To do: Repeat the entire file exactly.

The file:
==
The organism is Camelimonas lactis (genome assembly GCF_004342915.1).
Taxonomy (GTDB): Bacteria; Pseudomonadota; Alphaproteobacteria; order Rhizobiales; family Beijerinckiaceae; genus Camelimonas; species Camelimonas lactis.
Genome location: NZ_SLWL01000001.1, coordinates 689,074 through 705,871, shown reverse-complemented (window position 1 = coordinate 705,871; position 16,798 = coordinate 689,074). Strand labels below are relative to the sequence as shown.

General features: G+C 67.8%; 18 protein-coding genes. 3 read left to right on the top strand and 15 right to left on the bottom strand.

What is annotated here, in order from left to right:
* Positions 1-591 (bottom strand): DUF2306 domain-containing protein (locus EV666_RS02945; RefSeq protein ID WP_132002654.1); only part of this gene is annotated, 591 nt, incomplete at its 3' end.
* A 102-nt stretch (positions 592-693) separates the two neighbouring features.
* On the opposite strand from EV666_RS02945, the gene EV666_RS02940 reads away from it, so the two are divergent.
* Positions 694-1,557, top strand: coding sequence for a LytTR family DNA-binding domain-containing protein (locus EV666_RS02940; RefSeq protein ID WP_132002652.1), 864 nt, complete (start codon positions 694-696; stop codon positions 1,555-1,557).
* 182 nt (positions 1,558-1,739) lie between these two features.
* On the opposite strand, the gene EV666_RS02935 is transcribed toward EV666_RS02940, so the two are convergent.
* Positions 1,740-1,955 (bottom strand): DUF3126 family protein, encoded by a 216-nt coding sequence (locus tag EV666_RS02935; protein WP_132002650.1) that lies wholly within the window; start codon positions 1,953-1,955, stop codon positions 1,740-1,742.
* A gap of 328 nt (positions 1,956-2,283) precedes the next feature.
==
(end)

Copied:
The organism is Camelimonas lactis (genome assembly GCF_004342915.1).
Taxonomy (GTDB): Bacteria; Pseudomonadota; Alphaproteobacteria; order Rhizobiales; family Beijerinckiaceae; genus Camelimonas; species Camelimonas lactis.
Genome location: NZ_SLWL01000001.1, coordinates 689,074 through 705,871, shown reverse-complemented (window position 1 = coordinate 705,871; position 16,798 = coordinate 689,074). Strand labels below are relative to the sequence as shown.

General features: G+C 67.8%; 18 protein-coding genes. 3 read left to right on the top strand and 15 right to left on the bottom strand.

What is annotated here, in order from left to right:
* Positions 1-591 (bottom strand): DUF2306 domain-containing protein (locus EV666_RS02945; RefSeq protein ID WP_132002654.1); only part of this gene is annotated, 591 nt, incomplete at its 3' end.
* A 102-nt stretch (positions 592-693) separates the two neighbouring features.
* On the opposite strand from EV666_RS02945, the gene EV666_RS02940 reads away from it, so the two are divergent.
* Positions 694-1,557, top strand: coding sequence for a LytTR family DNA-binding domain-containing protein (locus EV666_RS02940; RefSeq protein ID WP_132002652.1), 864 nt, complete (start codon positions 694-696; stop codon positions 1,555-1,557).
* 182 nt (positions 1,558-1,739) lie between these two features.
* On the opposite strand, the gene EV666_RS02935 is transcribed toward EV666_RS02940, so the two are convergent.
* Positions 1,740-1,955 (bottom strand): DUF3126 family protein, encoded by a 216-nt coding sequence (locus tag EV666_RS02935; protein WP_132002650.1) that lies wholly within the window; start codon positions 1,953-1,955, stop codon positions 1,740-1,742.
* A gap of 328 nt (positions 1,956-2,283) precedes the next feature.